For those who haven’t ridden that type of desert terrain, can you explain some of the major differences you have to take into consideration with terrain like that versus what we have across British Columbia?

“The number one big difference out in Virgin Utah is most definitely the exposure and the risk factor. It is a legendary freeride mecca, and is so impressive looking with its steep tall cliffs and manicured lines that have only been ridden by some of the best in the business. I would say the one thing you can do in order to process how to ride well there is just to expose yourself to that environment, spend time out there, start small and build up confidently. I spent a month in Virgin this past winter and that made a world of difference in my 2022 Formation success.”

Let’s talk specifically about tire choice now, as you head from the desert to the Austrian Alps. Can you give us some insight as to what you’ll be running during Crankworx Innsbruck and how you make adjustments for different riding conditions around the world? 

“When riding big and heavy hits I definitely ramp up both suspension and tire pressures. I went from running 27 psi (which is already pretty hard) when riding downhill trails or bike park, to mid 30’s psi when riding big mountain freeride. The tire combination I normally use (Maxxis Minion DHF and DHR II) is already a good biting tread which was perfect for speed control in loose Virgin riding just like it has great rolling speed for building up momentum in a jump line. Those are the main tire components I look for on downhill race tracks as well; traction control and the ability to build speed.”

We’ve seen so much support for the progression of women in freeride recently, from Red Bull Formation to Harriet Burbidge-Smith’s progression camp, Trek Momentum, to the addition of the FMB World Tour Women’s Division. What do you think we can expect from women across the 2022 Crankworx World Tour?

“What I am expecting is a deeper field of solid riders. More opportunities for growth as well as better exposure for upcoming riders to see the outlets that they can grow into can only lead to more riders showing up at events with the required set of skills and the experience required to perform at a higher level. It’s a complete cycle that feeds on its success and builds onwards to continued progression.”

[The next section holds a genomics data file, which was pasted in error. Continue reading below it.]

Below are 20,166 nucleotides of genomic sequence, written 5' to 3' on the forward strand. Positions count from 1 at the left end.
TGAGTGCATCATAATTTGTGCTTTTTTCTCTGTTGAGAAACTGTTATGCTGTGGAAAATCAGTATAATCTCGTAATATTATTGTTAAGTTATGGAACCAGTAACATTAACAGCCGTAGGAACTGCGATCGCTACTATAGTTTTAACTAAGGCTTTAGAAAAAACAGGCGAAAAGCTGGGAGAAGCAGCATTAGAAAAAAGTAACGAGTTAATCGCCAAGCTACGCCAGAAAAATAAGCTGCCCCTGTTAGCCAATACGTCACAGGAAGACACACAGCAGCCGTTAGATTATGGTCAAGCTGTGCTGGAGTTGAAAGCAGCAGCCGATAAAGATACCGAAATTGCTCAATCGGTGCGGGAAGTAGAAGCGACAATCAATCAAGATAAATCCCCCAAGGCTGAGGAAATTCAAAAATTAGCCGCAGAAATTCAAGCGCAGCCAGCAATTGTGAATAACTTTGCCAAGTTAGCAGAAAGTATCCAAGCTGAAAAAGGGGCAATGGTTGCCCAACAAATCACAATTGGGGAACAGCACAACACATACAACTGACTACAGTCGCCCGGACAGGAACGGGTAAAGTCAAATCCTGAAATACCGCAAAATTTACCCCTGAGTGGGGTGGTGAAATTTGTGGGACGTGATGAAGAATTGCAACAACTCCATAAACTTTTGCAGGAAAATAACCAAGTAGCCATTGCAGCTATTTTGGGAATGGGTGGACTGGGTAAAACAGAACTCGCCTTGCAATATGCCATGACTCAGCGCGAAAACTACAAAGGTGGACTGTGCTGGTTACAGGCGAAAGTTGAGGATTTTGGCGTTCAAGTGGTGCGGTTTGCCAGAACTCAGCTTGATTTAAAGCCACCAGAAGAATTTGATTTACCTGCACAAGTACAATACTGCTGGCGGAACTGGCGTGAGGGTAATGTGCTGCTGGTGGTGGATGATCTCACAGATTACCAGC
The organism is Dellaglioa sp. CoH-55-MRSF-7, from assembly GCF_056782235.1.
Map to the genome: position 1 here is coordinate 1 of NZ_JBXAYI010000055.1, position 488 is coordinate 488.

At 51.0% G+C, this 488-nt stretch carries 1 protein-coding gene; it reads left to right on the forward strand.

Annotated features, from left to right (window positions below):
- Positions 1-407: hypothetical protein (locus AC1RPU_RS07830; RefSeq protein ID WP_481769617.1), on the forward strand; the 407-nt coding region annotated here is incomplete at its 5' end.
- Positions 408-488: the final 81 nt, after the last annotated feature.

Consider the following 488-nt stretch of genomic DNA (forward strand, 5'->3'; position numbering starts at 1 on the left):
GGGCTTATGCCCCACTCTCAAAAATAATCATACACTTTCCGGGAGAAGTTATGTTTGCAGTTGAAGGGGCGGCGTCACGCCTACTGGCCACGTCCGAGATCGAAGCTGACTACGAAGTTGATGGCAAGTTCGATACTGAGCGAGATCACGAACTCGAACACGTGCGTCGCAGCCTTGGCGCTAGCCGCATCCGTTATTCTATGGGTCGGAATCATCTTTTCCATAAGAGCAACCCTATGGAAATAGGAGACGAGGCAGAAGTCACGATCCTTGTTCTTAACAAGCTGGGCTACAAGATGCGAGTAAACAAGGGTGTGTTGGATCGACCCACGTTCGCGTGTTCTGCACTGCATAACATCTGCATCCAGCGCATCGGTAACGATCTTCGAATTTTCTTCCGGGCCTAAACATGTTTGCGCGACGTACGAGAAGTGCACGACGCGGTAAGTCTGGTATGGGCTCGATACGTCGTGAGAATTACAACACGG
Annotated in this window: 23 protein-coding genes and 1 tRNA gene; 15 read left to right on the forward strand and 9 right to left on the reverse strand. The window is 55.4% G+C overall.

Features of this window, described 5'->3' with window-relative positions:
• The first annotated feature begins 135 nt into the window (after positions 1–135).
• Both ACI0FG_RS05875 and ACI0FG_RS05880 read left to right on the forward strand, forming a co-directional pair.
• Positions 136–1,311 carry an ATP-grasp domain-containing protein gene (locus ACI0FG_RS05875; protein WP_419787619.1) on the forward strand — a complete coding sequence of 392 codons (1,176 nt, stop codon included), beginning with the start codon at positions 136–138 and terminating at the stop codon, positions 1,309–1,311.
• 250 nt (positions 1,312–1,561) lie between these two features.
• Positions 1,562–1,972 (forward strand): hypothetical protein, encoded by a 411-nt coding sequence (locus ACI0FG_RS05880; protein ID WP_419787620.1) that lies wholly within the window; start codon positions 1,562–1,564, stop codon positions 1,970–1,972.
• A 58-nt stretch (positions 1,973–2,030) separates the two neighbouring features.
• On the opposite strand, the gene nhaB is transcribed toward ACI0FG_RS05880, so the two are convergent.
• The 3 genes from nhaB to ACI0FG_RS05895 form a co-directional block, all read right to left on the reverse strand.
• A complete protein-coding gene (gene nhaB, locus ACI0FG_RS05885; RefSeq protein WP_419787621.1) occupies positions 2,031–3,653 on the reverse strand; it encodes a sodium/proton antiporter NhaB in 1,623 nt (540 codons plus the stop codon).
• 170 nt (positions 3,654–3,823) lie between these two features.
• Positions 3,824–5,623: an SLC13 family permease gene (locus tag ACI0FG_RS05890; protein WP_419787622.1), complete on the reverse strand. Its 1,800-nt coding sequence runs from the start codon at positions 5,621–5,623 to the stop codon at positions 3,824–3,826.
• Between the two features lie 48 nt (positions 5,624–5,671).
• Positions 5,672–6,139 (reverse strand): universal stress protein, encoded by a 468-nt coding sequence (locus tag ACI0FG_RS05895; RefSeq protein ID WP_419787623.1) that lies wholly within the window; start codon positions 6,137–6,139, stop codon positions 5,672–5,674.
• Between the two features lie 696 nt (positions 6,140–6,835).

How are you feeling heading into the 2022 Crankworx World Tour season as the reigning Queen of Crankworx? 

“I mean all depending on my knee’s recovery, I have been feeling at my best these past few months. I have been dialling back a little bit on Crankworx specific training in order to make space for more personal growth in the big mountain freeride scene. So I may be less prepared for racing, but my mental and physical stoke is there and those are such important components for success. Fingers crossed my rehab keeps going strong and I can be somewhat ready to race all the disciplines and just have a good time with it. I definitely would love to defend the overall title! Fingers crossed the season is long enough for me to make a solid showing. Right now, I am excited about the challenge so I would say that’s a great start.”

Having had such a successful season last year, how do you continue to stay motivated to push for more? Is there any advice that you would give to riders looking to make their mark on the sport?

“Personally, I go off of feels and do what feels right and what fuels my fire. Taking a step back from racing and adding to my repertoire has been so fuelling and I’m just stoked. I love Crankworx events and the variety of riding that I get to do. So I would say just find what makes you stoked to show up every day and get better at, and everything will at the very least be super fun and motivating.”

Vaea Verbeeck, riders. She’s unapologetically determined.